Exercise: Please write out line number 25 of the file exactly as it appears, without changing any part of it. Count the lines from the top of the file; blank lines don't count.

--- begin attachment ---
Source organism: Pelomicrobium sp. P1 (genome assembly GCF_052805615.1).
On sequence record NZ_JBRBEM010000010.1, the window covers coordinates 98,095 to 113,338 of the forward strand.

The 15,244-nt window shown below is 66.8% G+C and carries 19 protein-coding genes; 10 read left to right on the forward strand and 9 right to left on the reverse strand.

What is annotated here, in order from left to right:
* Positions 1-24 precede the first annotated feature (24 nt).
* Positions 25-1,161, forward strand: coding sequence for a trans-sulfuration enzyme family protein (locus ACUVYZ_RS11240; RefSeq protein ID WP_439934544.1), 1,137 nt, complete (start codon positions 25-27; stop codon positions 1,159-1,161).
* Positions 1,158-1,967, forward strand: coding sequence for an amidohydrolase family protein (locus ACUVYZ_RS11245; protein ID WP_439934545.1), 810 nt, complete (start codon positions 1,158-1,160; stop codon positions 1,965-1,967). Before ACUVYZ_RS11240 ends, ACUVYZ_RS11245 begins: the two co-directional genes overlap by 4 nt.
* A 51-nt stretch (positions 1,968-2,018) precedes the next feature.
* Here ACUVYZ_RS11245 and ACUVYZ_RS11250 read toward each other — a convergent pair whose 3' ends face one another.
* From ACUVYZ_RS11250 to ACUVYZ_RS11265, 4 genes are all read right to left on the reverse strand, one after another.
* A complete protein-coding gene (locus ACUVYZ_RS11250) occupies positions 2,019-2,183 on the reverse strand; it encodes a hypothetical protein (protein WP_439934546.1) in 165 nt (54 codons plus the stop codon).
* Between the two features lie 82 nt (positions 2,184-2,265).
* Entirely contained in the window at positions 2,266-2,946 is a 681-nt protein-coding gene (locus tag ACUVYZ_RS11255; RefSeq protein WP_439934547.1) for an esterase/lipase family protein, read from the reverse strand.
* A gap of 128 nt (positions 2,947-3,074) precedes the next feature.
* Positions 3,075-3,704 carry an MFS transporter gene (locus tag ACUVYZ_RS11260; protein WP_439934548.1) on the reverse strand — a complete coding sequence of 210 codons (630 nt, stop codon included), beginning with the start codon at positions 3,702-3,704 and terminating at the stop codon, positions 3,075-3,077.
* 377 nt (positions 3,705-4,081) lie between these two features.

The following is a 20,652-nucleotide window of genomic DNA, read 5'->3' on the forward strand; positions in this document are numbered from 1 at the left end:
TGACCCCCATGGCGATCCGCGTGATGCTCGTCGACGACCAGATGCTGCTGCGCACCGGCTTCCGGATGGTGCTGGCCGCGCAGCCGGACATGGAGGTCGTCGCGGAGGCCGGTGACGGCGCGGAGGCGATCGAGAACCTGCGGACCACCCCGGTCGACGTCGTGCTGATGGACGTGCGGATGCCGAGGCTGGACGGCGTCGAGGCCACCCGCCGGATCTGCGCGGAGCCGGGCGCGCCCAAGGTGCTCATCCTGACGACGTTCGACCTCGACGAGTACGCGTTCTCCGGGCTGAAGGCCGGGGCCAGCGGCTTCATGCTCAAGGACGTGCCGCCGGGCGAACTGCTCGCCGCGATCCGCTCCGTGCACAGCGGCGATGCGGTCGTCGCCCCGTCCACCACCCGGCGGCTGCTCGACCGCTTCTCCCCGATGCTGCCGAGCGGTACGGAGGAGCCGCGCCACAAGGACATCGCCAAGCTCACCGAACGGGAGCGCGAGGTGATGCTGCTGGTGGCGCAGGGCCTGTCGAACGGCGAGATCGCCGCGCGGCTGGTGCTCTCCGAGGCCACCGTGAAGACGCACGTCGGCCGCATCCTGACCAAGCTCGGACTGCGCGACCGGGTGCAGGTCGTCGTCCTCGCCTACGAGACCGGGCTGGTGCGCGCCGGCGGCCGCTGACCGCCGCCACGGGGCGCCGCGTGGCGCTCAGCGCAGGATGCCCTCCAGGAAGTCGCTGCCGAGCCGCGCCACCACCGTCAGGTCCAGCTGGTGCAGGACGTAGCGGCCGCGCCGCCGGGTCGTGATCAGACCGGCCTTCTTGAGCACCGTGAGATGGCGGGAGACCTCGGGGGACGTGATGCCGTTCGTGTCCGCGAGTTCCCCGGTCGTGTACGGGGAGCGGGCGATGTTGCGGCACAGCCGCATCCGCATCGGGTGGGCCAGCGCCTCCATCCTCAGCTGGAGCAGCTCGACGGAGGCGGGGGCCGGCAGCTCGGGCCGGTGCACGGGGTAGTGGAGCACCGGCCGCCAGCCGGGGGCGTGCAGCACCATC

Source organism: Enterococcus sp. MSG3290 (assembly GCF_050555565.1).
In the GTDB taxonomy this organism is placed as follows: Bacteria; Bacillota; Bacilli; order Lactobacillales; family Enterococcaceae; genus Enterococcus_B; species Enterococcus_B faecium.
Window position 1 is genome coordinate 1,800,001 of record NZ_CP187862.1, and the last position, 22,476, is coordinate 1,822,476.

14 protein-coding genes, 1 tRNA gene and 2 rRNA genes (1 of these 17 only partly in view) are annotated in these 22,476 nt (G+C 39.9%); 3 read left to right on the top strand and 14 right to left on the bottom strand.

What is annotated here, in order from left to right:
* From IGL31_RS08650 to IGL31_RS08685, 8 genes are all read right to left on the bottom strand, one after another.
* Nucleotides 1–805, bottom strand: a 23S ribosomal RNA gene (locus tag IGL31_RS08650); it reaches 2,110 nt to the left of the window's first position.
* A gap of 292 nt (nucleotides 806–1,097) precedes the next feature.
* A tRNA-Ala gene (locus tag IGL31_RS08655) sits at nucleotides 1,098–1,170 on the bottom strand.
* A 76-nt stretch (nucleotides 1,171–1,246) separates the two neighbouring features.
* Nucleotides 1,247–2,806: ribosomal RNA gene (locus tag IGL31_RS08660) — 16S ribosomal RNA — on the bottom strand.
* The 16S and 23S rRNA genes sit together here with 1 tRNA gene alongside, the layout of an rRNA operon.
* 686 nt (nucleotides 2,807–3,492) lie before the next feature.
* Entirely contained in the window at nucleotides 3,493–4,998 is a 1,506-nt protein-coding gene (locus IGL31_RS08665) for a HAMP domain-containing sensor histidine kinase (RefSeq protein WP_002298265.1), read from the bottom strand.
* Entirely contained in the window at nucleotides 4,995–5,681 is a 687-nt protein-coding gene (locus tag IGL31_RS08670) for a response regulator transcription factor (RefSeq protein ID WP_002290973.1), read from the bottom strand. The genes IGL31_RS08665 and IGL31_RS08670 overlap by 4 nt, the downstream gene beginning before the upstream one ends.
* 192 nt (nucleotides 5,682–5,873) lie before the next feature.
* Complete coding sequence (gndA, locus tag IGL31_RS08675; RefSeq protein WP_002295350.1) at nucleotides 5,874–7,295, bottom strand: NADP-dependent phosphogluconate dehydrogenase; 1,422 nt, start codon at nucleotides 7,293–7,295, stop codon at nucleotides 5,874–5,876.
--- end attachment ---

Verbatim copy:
* Nucleotides 1–805, bottom strand: a 23S ribosomal RNA gene (locus tag IGL31_RS08650); it reaches 2,110 nt to the left of the window's first position.